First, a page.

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Amsterdam Plots its Future as a Freight and Logistics Hub

Monday, 13 February 2012 | 00:00
Amsterdam is often seen as the ‘nearly man’ of European freight but taken overall the City’s cargo facilities prove that, far from being second to Rotterdam in terms of the versatility of its freight and logistics movements, the combined fortunes of Schiphol airport’s position as third largest cargo shifter coupled with the Amsterdam port’s fourth placed ranking, plus the speed of growth and increasing breadth of containerised and bulk goods throughput leave it right at the front of the Continent’s multimodal transhipment hubs.
The Port of Amsterdam always has an alternative agenda in that its motto is sustainable growth whilst leaving the environment untainted by its activities, a difficult goal but one the port authorities always emphasize is essential. Now, with the port targeting the energy market, Amsterdam port is ready to start unloading, storing and transhipping biomass. This sustainable energy feedstock is shipped onboard seagoing vessels arriving from countries such as Canada, the US and Brazil.
Last week a delegation from the American Port Erie, Pennsylvania visited Amsterdam looking for a way to import biomass products, principally wood pellets into mainland Europe. With the Ministry of Economic Affairs, Agriculture and Innovation planning to insist on the use of biomass co-firing in coal-fired power stations, as has been laid down in the 2011 Energy Report the market for the product is set to boom. By 2020 Port of Amsterdam is expecting transhipment of approximately six million tonnes for the Northwest European market with biomass transhipment by market leaders such as IGMA, OBA and Maja Stuwadoors.
Meanwhile Amsterdam Airport Schiphol has announced growth of 0.8% in cargo handled for 2011 against the previous year. Over one and a half million tonnes of freight was processed in the year to December with monthly totals roughly equal through the year but a whole 20,000 tonnes more in April 2011 against the same month in 2010 due to the volcanic ash crisis made the difference. Highlights were North American imports (up 13.3% at 136,065 tonnes), exports to Central and South America (up 9.4% at 83.941 tonnes) and exports to the Middle East (108,770 tonnes, up 15.2%). Figures for Europe were also positive, but were distorted by the re-categorisation of Air Bridge as a European carrier mid-year.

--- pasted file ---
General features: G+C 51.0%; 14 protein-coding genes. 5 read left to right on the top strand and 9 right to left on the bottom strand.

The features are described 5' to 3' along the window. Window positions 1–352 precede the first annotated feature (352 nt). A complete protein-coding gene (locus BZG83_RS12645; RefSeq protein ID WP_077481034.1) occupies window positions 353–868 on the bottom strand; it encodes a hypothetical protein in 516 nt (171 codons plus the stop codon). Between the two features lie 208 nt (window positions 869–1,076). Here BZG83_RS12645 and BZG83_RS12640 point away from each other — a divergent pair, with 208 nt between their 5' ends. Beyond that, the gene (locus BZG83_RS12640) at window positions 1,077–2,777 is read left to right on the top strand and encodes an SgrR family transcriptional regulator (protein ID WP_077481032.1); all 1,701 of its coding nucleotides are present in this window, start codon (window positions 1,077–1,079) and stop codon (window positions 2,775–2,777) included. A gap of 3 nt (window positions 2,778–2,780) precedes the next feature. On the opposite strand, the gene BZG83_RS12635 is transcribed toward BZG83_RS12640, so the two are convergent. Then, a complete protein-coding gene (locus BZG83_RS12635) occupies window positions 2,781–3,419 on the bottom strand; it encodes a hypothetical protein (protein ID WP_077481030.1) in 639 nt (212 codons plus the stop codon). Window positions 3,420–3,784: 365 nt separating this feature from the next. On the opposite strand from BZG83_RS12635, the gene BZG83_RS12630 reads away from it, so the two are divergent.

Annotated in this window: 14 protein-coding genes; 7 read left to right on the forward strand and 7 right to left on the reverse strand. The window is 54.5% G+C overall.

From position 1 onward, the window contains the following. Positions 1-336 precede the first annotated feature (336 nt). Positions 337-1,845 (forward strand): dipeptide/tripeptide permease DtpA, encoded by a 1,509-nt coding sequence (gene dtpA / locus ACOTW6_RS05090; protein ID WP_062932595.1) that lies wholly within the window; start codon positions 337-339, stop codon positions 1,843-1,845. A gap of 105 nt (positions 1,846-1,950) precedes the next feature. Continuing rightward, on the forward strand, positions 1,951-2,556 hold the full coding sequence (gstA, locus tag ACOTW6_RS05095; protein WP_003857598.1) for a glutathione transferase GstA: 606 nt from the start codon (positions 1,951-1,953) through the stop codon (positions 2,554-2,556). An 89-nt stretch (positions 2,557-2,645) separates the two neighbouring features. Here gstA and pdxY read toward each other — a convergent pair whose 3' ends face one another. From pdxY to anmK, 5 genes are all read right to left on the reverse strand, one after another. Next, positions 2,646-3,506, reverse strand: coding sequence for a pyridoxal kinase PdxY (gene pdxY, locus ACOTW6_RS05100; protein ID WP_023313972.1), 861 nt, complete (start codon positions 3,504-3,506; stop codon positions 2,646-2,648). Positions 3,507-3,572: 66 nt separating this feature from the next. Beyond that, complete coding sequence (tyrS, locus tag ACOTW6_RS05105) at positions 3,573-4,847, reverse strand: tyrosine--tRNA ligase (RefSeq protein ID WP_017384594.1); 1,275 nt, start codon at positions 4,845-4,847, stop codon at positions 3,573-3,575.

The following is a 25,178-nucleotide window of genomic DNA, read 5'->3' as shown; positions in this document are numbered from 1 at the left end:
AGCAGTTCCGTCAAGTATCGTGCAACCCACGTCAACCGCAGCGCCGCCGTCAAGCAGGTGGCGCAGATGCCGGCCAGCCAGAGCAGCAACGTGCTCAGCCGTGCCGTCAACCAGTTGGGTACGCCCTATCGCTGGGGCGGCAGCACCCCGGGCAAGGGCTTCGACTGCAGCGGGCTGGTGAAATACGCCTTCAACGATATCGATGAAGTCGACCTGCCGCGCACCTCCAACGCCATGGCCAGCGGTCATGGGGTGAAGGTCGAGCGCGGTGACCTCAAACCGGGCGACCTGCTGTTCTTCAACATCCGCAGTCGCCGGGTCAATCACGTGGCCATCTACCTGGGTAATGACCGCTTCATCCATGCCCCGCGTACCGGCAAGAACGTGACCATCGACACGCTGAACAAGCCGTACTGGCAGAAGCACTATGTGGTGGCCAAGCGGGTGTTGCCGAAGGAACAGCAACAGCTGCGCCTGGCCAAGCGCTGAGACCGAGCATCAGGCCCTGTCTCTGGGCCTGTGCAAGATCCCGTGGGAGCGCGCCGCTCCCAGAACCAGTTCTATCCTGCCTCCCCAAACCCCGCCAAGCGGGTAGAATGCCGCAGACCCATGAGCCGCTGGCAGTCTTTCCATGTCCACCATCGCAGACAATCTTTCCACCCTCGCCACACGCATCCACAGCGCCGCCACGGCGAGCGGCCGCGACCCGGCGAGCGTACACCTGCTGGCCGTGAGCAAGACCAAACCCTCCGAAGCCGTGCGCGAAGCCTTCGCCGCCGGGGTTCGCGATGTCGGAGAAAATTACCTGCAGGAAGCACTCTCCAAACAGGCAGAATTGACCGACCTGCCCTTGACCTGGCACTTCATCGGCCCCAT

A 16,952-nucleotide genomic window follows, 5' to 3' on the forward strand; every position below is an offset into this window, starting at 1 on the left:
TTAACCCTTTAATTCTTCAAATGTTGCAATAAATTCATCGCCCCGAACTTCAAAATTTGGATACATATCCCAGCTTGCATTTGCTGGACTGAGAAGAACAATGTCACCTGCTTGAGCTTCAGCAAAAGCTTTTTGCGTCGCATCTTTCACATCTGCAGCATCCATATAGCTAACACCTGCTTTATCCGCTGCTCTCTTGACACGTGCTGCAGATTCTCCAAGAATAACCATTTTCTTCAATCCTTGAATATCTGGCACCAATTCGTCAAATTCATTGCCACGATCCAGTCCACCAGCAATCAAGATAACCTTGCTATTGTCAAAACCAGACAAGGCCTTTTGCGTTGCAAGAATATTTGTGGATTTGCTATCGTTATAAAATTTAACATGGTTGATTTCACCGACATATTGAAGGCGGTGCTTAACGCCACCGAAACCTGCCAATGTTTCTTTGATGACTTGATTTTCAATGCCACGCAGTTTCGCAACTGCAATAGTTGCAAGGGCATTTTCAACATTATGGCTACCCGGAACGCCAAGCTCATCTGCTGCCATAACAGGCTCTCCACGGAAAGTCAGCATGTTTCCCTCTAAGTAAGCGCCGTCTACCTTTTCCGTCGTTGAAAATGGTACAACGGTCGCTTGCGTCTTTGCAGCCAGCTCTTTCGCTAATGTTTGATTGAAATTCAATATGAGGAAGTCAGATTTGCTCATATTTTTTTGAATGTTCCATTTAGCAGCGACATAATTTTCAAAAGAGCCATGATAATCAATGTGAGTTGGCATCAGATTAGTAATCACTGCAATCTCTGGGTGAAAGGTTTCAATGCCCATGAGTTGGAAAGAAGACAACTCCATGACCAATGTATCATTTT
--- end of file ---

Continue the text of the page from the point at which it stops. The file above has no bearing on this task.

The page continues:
Full freighter flights grew 2.1% year on year, to reach a total of 15,928 for the year. Assisted by newcomers Saudi, Centurion and Etihad, and with additional flights by Air Bridge, freighters carried a 58% share (882,412 tonnes) of all cargo through the airport – up 2.3% on 2010. But December saw a drop of 4.1% in freighter movements, resulting from the suspension of Jade’s 14 flights per week, and a number of ad hoc charters in 2010 which were not repeated. Schiphol Cargo Senior VP Enno Osinga commented:
“2011 began promisingly, but very soon revealed itself as a challenging year for the industry. We take some comfort from the fact that we have still managed to show growth over 2010, and that ours was the only positive result among Europe’s top 3 cargo gateways.
“It is also good to see that the gap between imports and exports is gradually closing, which is good news for our carriers and our forwarding community. But it’s clear that inbound traffic from the Far East is soft, and likely to remain so for a while. As the Far East is our largest market and accounts for some 40% of our total tonnages, even modest falls in its traffic are difficult to offset with growth in other markets.”
Photo: Shipping container ‘Delft Blue Box’ painted by artist Hugo Kaagman sponsored by the Port of Amsterdam as part of the Art on a Box series.
Source: Handy Shipping Guide
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